It might seem as if this city, which suffered terribly during the Pol Pot regime, had vowed to have a deep compassion for all its people, including the bikers and the poor. If we are compassionate in small things, we may learn to be compassionate in large matters, the people of Phnom Penh might have thought.

Many seem to have learned that lesson, but not all. The last of 4,000 poor families are now being forcibly ejected by the government and Chinese and local business interests from their homes around Boeungkak Lake. This lake, once a favorite recreation area, is filled now with dirt and sand. There will soon be luxury homes there. Right now it looks like the desolate areas near the ruined reactors of Japan.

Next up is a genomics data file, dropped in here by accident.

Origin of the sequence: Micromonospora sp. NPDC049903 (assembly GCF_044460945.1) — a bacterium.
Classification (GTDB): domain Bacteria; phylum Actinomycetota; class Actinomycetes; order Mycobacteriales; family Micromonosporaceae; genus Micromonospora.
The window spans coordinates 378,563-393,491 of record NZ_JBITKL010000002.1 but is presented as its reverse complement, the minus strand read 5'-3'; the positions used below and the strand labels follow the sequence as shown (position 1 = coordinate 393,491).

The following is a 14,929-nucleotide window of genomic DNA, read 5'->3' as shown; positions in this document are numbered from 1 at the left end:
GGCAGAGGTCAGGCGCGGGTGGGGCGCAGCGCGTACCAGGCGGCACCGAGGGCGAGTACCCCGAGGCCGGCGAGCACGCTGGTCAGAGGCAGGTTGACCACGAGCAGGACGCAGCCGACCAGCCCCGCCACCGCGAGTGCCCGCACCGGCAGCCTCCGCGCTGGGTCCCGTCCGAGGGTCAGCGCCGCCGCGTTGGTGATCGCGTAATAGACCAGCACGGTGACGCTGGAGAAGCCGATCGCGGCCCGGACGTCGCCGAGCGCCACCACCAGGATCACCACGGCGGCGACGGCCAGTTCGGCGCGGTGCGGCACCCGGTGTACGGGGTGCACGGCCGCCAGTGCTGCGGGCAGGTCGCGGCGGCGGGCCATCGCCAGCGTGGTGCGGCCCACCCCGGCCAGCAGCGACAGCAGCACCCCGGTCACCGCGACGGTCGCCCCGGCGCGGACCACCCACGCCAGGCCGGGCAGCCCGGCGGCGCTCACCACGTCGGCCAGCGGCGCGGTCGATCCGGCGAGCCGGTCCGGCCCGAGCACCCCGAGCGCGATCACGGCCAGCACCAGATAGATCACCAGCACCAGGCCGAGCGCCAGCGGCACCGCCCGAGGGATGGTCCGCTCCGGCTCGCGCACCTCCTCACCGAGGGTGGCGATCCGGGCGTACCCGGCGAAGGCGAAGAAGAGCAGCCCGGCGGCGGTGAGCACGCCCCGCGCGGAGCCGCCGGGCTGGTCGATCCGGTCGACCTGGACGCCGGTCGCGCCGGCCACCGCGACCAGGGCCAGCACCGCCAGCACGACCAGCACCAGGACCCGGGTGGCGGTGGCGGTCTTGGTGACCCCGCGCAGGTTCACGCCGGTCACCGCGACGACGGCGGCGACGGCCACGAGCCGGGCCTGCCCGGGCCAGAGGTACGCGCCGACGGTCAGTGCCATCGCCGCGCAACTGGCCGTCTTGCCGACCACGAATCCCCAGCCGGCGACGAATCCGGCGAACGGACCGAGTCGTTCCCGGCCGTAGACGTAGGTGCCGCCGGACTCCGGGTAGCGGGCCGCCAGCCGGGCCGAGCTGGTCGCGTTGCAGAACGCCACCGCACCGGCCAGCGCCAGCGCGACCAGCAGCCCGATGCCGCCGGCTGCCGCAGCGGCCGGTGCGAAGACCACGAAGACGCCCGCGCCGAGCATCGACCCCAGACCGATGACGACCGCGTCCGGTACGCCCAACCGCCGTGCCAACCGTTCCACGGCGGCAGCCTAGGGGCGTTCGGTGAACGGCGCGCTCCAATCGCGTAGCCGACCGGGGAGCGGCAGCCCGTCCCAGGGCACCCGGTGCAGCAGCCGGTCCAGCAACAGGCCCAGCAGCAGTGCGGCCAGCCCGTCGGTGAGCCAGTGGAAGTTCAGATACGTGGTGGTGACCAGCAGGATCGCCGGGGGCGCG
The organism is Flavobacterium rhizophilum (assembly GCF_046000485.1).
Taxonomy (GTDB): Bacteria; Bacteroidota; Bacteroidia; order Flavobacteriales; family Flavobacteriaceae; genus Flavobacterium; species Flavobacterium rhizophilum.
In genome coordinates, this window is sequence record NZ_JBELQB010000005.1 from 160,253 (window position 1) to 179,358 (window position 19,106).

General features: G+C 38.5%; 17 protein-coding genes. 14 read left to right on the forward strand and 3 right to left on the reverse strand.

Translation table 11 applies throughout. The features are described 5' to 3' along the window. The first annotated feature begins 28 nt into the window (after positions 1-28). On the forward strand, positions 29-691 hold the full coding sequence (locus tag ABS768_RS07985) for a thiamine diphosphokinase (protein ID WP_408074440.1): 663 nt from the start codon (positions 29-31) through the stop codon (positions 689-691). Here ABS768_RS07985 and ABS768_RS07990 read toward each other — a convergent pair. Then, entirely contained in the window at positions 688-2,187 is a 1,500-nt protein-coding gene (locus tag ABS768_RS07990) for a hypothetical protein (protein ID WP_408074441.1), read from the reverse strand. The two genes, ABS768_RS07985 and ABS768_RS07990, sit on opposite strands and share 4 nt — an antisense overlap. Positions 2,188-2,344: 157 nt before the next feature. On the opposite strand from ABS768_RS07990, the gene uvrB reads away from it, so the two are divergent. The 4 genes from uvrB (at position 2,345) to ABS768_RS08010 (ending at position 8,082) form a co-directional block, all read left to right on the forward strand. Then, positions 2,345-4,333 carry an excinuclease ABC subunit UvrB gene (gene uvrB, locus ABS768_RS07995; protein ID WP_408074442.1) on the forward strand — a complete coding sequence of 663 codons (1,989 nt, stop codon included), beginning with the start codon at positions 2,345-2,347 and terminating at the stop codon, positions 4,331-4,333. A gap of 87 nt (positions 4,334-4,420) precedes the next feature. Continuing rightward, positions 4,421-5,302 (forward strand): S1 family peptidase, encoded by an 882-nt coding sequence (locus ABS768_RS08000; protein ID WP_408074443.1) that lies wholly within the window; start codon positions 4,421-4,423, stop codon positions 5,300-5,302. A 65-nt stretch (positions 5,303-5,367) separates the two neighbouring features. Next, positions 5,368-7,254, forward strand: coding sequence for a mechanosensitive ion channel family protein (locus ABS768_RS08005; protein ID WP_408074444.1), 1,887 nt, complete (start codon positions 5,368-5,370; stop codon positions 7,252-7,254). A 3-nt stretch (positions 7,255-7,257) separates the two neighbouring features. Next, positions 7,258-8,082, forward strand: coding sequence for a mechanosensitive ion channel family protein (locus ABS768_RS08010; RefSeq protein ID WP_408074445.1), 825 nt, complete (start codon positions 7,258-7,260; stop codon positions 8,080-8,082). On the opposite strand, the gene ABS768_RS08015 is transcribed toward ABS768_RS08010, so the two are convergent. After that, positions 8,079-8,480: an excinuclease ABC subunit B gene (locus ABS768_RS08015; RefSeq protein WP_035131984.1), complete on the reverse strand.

Recently we met five women from the lake who will be evicted. They have 19 children among them and are indistinguishable from the women of Metro Manila who are also threatened with eviction—along the R-10 Road, the esteros, Manggahan Floodway, Lupang Arenda and other sites. The Cambodian women have the same fears as the Filipino women about their children’s schooling and family jobs. They don’t know for sure what will happen. It is not a pleasant sight to see real fear for their families in these mature hardworking women’s faces. Eviction brings back too easily the fears of the Pol Pot era.